And across the three states and D.C., TCI-P is expected to generate big wins for the economy and public health: Modeling released by the Transportation and Climate Initiative (TCI) showed that TCI-P will increase GDP by $92 million and disposable income by $69 million across jurisdictions. At the same time, the program is also projected to generate millions of dollars in additional savings through improvements to air quality and safety.

Achieving Connecticut’s climate goals

In 2018, Connecticut established a statutory target to reduce its climate pollution 45% below 2001 levels by 2030. A recent EDF analysis found that Connecticut is off track to achieve this target based on current policies, but policies like the TCI-P can help the state close this emission gap.

By participating in the regional program, Connecticut can demonstrate it is serious about meeting its goals and doing its part to avert the worst impacts of climate change.

Connecticut’s Emissions Gap

In both low and high emissions scenarios (based on recovery from the pandemic), Connecticut is off track for achieving its 2030 goal of reducing emissions 45% below 2001 levels. It’s also not on track to achieve the recommended pathway for 2030 by the Intergovernmental Panel on Climate Change (IPCC): reducing net emissions 45% below 2010 levels.

Investing in a more equitable transportation system

Directing investments raised through TCI-P program to the communities in jurisdictions most overburdened by pollution and underserved by transportation systems – whether those communities are in urban, suburban, or rural areas – can begin to help repair the inequities in the transportation system.

Importantly, the TCI-P jurisdictions have made equity a priority in the draft Model Rule, committing to invest a portion of allowance proceeds in communities overburdened by air pollution and underserved by the transportation system, the establishment of equity advisory bodies, and annual reporting on the program’s equity impacts

It is excellent that Senate Bill 884 includes commitments to equitable program design, and we urge the legislature to prioritize pollution reductions in overburdened communities, incorporate workforce development programs with fair labor standards and diverse hiring, give significant agency to equity advisory boards, and provide equity advisory boards with adequate compensation and technical assistance.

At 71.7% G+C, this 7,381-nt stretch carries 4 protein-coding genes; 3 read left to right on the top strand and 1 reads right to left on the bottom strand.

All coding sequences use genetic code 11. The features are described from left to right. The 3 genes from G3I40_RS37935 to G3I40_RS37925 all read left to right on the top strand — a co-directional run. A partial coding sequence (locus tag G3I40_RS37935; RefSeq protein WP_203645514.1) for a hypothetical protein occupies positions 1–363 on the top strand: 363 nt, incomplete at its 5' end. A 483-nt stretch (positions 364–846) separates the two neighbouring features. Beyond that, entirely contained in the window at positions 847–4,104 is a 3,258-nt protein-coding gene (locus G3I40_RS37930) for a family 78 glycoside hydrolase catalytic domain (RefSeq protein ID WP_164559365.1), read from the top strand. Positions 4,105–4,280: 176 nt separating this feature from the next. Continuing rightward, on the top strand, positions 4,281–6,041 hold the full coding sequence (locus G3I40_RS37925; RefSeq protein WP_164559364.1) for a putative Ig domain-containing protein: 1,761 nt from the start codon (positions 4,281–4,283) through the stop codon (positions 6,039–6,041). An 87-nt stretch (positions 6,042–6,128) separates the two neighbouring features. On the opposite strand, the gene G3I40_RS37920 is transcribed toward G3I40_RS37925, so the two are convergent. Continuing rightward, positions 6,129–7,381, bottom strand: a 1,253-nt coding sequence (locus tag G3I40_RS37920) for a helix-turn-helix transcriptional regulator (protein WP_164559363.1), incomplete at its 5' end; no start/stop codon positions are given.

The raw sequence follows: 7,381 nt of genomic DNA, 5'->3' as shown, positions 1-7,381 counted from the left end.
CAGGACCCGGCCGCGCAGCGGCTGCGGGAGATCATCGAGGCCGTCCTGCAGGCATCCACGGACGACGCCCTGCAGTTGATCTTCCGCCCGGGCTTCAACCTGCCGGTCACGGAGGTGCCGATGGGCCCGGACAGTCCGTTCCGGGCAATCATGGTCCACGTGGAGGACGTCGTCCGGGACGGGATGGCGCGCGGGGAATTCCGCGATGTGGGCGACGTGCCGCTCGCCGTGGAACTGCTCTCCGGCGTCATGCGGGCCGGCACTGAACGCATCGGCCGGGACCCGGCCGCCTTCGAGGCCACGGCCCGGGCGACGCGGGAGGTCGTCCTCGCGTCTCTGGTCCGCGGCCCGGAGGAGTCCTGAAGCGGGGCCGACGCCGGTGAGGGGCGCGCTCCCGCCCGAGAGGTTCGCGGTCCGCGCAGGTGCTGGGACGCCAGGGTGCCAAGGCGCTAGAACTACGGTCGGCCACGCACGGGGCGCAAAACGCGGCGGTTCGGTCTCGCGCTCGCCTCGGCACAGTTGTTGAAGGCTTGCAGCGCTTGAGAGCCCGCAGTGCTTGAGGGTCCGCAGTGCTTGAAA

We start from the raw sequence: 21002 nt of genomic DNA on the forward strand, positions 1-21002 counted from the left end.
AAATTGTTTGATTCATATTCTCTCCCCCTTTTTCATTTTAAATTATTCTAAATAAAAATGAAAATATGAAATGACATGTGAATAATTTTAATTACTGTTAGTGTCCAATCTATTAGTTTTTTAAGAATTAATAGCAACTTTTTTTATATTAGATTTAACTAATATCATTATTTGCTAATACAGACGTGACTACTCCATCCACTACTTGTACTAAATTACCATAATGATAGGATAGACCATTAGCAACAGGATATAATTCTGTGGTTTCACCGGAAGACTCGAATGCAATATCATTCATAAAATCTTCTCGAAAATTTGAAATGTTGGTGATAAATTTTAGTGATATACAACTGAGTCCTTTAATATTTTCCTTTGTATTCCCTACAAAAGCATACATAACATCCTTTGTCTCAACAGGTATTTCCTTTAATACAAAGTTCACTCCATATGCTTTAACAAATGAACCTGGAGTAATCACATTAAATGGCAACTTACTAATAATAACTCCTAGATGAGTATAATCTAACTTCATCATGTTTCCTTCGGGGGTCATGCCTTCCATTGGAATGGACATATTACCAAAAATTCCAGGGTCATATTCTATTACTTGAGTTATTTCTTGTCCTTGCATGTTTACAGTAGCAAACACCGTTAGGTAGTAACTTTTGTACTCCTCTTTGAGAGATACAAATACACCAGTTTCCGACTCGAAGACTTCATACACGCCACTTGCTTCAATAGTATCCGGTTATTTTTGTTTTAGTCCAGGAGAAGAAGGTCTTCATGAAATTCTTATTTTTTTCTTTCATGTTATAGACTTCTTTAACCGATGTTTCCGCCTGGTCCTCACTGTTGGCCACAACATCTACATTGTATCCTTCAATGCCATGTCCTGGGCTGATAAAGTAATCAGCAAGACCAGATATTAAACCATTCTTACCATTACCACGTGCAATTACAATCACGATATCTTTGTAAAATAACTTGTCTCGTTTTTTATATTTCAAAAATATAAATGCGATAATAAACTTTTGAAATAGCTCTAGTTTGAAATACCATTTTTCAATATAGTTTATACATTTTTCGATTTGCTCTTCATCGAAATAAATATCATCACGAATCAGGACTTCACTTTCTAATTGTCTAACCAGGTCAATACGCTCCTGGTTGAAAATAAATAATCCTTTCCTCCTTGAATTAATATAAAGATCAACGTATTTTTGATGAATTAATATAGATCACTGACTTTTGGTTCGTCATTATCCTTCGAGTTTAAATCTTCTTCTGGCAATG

Connecticut and other jurisdictions can ensure air quality improves where communities are currently suffering the most from poor air quality by directing investments to deploy clean technologies in these areas. For example, TCI-P investments can help lower upfront zero-emission vehicle costs through incentives and invest in charging infrastructure in specific communities. Transitioning medium- and heavy-duty vehicles to zero-emissions alternatives is a critical component of a just transition to a low-emissions future as localized pollution from these vehicles disproportionately impacts low- and moderate-income and environmental justice communities that are more likely to be located near freight corridors, ports, bus depots, warehouses and distribution centers and airports. Breathing in these pollutants on a daily basis contributes to higher levels of heart and lung diseases.

The Connecticut Legislature should take this opportunity to lead

Connecticut can set the stage for bold climate leadership in the transportation sector by passing this bill and participating in the TCI-P. And in doing so, it will jumpstart the transition to a cleaner, safer and more equitable transportation solution that lifts up communities that have borne the brunt of pollution for far too long.

With so many reasons to act – and so little time to tackle the climate crisis – Connecticut legislators should put their foot to the pedal on this bill.